Thursday, December 21, 2023

Yoma 41b – 43b: Preparing the Parah Adumah


The Gemara has been discussing various details of the parah adumah procedure. This process was a rare occurrence, for it only happened nine times in the history of the world. Even so, a great deal of preparation and construction was put into place so that the process could be carried out properly when the need arose.

We learned on 16a that the parah adumah was shechted on the Mount of Olives (Har Hamishchah), east of the Beis Hamikdash. Mount Moriah and the Mount of Olives were separated by the Kidron Valley, and to allow the Kohanim to easily travel between them a walkway was constructed starting from the eastern gate of Har Habayis. This walkway was supported by two levels of arches, with the columns of the upper level located over the airspaces of the lower level. This arrangement ensured that anyone standing on the walkway would be completely protected against the tumah of a grave that might be present in the ground below.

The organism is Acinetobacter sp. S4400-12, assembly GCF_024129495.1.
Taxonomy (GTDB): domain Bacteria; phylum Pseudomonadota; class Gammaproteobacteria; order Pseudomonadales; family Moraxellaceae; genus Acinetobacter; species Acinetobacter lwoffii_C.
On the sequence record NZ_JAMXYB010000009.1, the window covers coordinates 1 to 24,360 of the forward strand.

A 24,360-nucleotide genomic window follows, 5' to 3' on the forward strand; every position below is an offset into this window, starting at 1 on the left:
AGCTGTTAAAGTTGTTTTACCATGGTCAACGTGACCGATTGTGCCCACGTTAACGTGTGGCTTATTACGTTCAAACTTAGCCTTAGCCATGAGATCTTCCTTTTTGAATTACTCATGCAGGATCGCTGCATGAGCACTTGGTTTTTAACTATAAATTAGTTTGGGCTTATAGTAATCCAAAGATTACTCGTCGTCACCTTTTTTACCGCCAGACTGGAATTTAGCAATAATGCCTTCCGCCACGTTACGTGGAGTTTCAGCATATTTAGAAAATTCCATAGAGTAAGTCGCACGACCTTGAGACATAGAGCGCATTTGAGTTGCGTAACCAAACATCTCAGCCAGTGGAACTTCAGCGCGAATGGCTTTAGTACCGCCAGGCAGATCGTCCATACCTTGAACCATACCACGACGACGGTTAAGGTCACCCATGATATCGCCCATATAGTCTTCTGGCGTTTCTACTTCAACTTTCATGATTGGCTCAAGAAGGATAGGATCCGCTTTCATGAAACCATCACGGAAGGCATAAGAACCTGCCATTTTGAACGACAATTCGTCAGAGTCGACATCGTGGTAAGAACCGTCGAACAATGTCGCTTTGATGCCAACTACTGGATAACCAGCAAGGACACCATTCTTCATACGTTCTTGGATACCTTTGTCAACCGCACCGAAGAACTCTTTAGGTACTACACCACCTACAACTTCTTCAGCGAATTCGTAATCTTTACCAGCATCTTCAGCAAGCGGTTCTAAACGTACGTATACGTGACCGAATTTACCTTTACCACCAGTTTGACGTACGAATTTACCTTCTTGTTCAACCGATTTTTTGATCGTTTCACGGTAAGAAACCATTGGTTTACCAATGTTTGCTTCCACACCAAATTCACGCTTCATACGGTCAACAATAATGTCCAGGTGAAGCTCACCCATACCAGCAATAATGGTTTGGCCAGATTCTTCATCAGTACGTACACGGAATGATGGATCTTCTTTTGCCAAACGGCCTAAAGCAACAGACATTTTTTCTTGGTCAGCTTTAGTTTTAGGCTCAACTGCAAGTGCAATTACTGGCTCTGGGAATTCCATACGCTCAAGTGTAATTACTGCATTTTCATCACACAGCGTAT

The walkway itself was [presumably] built at the same level as the floor of the Har Habayis. When it reached the Mount of Olives it was still 20 amos or so below the top of the eastern Har Habayis wall. To bring the Kohen up to the needed elevation to peer over this wall, a large structure was built there that housed a mikveh and a large pit for burning the parah adumah (see illustration).

The ashes of each parah adumah were divided into three parts. One-third of the ashes remained on the Mount of Olives itself, another third was placed in a stone jug stored in the Cheil just outside the Ezras Nashim, and the remaining ashes were distributed among the 24 mishmaros of Kohanim. The leaders of the mishmaros would take the ashes to their home town in order to provide purification from corpse-tumah to people in their region of the country, thereby sparing them the need to travel all the way to Yerushalayim. 

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1 comment:

  1. The ashes were divided into three parts. But is it clear that they were equal parts, with 1/3 of the ashes to each? Clearly the needs were not equal, and perhaps the sources mean unequal parts.


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